I’m not super passionate about it, but I do click my tongue critically when I see games that are trying to look like they’re 320×240 but don’t actually downsample to 320×240. It looks inconsistent, like when a 3D game has two same-size characters with wildly different polygon counts/texture resolutions.

            (Your emulated screenshot is not a valid argument because it didn’t look like that on the original hardware. If the original devs had had access to 640×480, they wouldn’t have made a game for 320×240 and then upscaled it; they’d have made bigger, more detailed sprites in the first place. But modern pixel-art designers aren’t trying to push the hardware, they’re trying to emulate a certain style, which is a totally legit thing to do, but it stands out when they don’t get the details right.)

          • Jekhar says:

            Ah, ok, my bad. I thought the whole time LionsPhil’s scorn was simply the rotation, not the screen resolution beeing higher than the pixel art res. I can get behind that. Sorry for the argument.

  3. AlwaysRight says:

    Reminds me of Windjammers.

    I have a soft spot in my nostalgia zone for Windjammers.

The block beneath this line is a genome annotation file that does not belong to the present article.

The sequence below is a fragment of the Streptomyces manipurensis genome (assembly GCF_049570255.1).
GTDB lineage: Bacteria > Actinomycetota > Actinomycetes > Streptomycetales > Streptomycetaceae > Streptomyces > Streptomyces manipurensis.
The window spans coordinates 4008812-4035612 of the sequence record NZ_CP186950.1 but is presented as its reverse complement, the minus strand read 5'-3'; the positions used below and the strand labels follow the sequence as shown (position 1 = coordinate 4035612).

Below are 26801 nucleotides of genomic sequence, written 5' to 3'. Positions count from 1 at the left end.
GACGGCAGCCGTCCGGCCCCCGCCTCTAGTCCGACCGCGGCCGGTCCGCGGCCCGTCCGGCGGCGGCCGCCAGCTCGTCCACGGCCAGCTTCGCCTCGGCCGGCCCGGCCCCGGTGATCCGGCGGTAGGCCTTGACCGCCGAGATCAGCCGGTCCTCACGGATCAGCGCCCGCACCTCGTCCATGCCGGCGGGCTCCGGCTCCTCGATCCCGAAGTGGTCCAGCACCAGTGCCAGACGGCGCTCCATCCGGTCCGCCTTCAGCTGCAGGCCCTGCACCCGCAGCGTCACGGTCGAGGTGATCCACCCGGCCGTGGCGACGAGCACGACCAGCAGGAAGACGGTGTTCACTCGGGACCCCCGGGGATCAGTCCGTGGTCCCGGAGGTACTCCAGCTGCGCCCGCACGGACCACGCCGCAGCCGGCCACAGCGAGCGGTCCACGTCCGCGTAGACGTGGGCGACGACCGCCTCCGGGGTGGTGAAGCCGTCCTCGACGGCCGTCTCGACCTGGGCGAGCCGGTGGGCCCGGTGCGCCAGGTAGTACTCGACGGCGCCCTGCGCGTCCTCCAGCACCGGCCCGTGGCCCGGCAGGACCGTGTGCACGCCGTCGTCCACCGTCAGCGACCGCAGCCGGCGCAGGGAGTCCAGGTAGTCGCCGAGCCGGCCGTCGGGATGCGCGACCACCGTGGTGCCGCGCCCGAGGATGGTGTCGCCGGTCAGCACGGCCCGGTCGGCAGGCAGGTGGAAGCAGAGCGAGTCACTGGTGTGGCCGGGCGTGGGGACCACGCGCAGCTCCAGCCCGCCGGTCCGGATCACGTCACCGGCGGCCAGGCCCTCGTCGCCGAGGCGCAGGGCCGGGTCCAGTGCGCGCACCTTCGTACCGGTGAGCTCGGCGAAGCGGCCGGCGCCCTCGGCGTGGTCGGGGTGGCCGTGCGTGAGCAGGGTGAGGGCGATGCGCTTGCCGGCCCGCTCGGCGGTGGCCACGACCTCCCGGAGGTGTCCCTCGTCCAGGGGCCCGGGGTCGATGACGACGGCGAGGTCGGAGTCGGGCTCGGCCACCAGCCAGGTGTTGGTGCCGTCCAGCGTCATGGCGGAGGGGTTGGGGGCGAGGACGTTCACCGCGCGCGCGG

4. iainl says:

    Ah, Gunsport. Lovely place, sitting as it does at the end of the Guns peninsula, overlooking the Sea of Bullets.

  5. Turkey says:

    If I were in cyberpunk times and this sport came on the teleputer, I’d change it to the channel that plays murderhockey so fast.

  6. DarkFarmer says:

    in case you like the music in the trailer, it is by one of my favorite musicians, Kurt Feldman of Ice Choir and Depreciation Guild link to youtube.com

  7. Wedge says:

    Looks like it’ll be a great buy to have everyone not want to play with me like Lethal League =<.

  8. gunslingerfry says:

    So…. like Lethal League but on teams?

  9. loquee says:

    Was able to witness and get a hands on this one two weeks ago during a drink up after a games convention.
    It is one of these games that will feel crushingly difficult for 5 minutes, then you get the hang of it and can´t stop even though the next team is already eager to challenge.
    I was surprised how well it worked already, given the circumstances that the place was incredibly crowded and one of the main travel routes seemed to pass through between beamer projection and the players.

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    Phasma Felis says:

    Excellent fantasy author N.K. Jemisin has a longish post about reading reviews that’s relevant to that blog post about the teaser. Basically: read and learn from reviews of your work, but know how to tell relevant ones from irrelevant. If someone doesn’t like your trailer because there’s not enough gameplay in it, that’s relevant; you can maybe change something to turn that person into a fan. If someone doesn’t like your trailer because they hate pixel games or because they wanted it to be an FPS, then fuck ’em. That person is never going to be a fan of the game you’re trying to make, so you don’t need to care what they think.